The MCO understands the importance of music education, which is why we’ve developed a unique instructional resource for teachers and parents. Written by music educator Beryl Peters, Ph.D, MCO’s Listening Guides provide a clear and thorough analysis of the repertoire featured in our concerts. They offer a perfect primer to the great works of Bach, Beethoven, Britten and beyond for K-8 and 9-12 students — with engaging historical anecdotes and simple theory for younger students, and more complex information for older students. Indeed, just about anyone can learn a thing or two from our MTS Future First Listening Guides … so dig in!


Wolfgang Amadeus Mozart (1756-1791) composed his 4 act opera The Marriage of Figaro (Le nozze di Figaro) in 1786. The Marriage of Figaro is known as an opera buffa (comic opera) based on a stage comedy of the time.

The opera’s premiere was a notable success and The Marriage of Figaro remains one of the most performed operas of all time. You may have heard part of this overture used in different films, for example the movie Trading Places.

The Marriage of Figaro is set in Spain, in the castle of Count Almaviva. The Count’s valet and former barber, Figaro is to marry Susanna, the Countess’s maid. However, the Count is planning to seduce Susanna, while the Countess is pursued by Cherubino, a young Page. The opera features a tangled web of comedy, romance, misadventure, and mistaken identity as the relationships and action of the opera unfold.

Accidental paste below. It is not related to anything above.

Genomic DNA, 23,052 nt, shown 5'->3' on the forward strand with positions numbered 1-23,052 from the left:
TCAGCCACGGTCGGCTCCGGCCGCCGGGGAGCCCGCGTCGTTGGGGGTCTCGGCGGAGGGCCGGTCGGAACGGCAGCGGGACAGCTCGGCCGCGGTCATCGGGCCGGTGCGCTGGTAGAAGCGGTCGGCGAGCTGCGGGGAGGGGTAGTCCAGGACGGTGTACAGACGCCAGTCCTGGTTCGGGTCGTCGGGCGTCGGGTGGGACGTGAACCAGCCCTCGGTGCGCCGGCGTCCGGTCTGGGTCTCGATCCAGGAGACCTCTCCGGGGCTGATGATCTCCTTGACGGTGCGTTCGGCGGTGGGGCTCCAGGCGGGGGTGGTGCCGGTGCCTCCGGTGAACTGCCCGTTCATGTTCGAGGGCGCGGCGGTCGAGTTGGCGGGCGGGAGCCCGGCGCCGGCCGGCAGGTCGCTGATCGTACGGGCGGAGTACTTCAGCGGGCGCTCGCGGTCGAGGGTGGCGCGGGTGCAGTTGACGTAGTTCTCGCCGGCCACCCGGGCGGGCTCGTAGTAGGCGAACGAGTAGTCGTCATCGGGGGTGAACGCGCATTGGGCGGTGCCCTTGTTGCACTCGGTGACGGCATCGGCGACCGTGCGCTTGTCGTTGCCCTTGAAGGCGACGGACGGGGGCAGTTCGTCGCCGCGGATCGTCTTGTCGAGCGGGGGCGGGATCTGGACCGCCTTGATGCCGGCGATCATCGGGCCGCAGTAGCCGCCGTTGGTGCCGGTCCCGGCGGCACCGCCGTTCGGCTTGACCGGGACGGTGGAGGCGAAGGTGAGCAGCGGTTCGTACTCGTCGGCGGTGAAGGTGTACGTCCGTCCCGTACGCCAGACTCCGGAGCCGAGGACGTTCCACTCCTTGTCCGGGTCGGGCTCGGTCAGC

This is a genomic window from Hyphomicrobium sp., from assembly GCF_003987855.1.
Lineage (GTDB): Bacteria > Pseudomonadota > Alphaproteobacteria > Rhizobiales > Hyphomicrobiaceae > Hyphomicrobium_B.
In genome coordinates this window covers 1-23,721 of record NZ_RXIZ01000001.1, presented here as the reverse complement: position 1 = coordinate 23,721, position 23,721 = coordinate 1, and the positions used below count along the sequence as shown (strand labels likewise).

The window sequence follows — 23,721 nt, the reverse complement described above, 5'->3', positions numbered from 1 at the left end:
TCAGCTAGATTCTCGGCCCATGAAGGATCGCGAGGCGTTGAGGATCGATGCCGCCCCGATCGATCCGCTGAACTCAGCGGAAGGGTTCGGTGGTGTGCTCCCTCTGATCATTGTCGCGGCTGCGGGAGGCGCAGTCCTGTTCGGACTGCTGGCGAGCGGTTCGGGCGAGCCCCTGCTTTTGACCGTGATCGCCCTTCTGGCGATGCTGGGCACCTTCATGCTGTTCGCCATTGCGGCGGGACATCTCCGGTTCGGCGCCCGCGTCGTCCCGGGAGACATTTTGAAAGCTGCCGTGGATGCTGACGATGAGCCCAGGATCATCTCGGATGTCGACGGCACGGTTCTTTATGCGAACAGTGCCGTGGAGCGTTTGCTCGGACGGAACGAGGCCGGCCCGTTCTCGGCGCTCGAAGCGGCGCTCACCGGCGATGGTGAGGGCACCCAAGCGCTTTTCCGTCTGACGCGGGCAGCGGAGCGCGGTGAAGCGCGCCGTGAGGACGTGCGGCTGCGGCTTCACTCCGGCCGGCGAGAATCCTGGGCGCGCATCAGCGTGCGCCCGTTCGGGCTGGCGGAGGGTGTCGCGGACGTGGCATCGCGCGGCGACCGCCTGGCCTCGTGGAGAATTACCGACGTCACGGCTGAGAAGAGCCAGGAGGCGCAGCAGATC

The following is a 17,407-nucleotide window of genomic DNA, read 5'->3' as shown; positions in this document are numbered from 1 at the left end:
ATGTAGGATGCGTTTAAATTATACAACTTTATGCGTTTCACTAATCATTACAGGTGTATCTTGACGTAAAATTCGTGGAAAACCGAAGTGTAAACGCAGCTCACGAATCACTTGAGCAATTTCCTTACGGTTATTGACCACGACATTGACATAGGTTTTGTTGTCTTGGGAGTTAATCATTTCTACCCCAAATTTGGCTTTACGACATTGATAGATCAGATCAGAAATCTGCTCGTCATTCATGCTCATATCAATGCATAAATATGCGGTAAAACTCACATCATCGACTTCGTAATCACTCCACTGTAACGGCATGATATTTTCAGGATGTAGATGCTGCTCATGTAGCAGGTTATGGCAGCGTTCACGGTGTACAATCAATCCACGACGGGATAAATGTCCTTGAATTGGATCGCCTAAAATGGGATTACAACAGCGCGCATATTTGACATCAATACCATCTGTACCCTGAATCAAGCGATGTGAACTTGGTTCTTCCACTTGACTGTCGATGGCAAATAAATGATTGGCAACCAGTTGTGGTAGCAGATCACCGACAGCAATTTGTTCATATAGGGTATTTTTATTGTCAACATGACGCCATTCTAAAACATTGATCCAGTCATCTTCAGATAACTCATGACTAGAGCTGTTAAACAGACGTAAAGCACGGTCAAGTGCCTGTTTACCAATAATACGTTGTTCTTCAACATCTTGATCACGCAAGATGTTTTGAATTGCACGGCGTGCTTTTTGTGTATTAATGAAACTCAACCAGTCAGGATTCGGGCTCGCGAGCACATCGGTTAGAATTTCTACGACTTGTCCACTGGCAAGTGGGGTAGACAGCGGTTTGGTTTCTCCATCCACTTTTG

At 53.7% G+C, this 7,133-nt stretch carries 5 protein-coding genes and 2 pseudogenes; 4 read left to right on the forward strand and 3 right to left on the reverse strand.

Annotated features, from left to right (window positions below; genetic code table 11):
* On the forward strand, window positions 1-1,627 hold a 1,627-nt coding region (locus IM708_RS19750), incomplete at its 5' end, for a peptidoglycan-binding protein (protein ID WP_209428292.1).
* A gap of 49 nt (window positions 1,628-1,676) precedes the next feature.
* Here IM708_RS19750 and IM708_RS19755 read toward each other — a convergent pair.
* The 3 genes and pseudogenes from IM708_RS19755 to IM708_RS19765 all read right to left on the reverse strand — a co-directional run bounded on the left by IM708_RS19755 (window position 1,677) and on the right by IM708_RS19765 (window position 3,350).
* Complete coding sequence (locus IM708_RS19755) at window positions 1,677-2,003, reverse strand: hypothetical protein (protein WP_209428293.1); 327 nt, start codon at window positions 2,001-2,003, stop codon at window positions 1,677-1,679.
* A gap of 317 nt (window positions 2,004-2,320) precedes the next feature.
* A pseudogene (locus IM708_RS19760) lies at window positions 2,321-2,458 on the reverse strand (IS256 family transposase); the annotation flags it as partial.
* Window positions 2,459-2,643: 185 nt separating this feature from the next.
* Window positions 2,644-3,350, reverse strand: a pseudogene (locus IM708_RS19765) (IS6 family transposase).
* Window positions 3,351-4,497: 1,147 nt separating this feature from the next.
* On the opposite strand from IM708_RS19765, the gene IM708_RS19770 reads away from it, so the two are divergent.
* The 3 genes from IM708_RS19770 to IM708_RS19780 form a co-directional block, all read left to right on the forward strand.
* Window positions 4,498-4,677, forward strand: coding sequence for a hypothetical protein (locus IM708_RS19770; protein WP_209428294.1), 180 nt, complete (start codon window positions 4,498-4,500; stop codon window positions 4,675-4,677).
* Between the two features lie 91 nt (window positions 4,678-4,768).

As was typical for the time, The Marriage of Figaro opens with an instrumental overture. Mozart famously composed the overture just a few hours before the opera’s premiere. The approximately 4-5 minute overture that you will hear is an arrangement of Mozart’s symphonic overture and is played by a wind octet of oboes, clarinets, bassoons, and horns.

You can find out more about Mozart by viewing Haley Rempel’s comments on the MCO website: https://www.themco.ca/concert/manson-barnatan/

When you listen to this overture by Mozart, you will hear the original Don Giovanni symphonic overture arranged for wind octet.


Manitoba Music Curricular Connections

9-12 Making: The learner develops competencies for listening by listening critically with discrimination and purpose to:

  • situate and contextualize music (e.g., cultural/ ideological/historical/social contexts, music style, genre, tradition, or praxis, etc.)
  • support enjoyment and understanding of music
  • make and interpret music expressively and creatively
  • inform analysis, interpretation, judgement, appreciation, and evaluation

K-8 Understanding Music in Context: Demonstrate awareness of the intended meanings and/or purposes of music encountered in own performance and listening experiences

9-12 Connecting: The learner develops understandings about the significance of music by connecting music to diverse contexts.

The following ideas and questions can help you listen to this work:

1 Form in music refers to the musical architecture or the way the music is structured. The opera The Marriage of Figaro is structured in 4 acts with an opening, introductory, instrumental overture. The overture played before the curtain opens sets the stage for the action and music to follow and helps the audience emotionally prepare for the opera. In Mozart’s time the overture did not always contain reference to melodic themes heard in the rest of the opera although Mozart’s late operas did often include themes heard in the opera. However, The Marriage of Figaro is a stand-alone work and does not contain any thematic references found in the rest of the opera, although the character of the music does suggest the frenetic action and qualities of the characters in the opera.

The form of the Overture to The Marriage of Figaro is an abridged sonata form structure. The three section sonata form that Mozart uses for the overture to The Magic Flute and Don Giovanni is shortened here to just two main sections. A smaller, shorter sonata is often called a sonatina.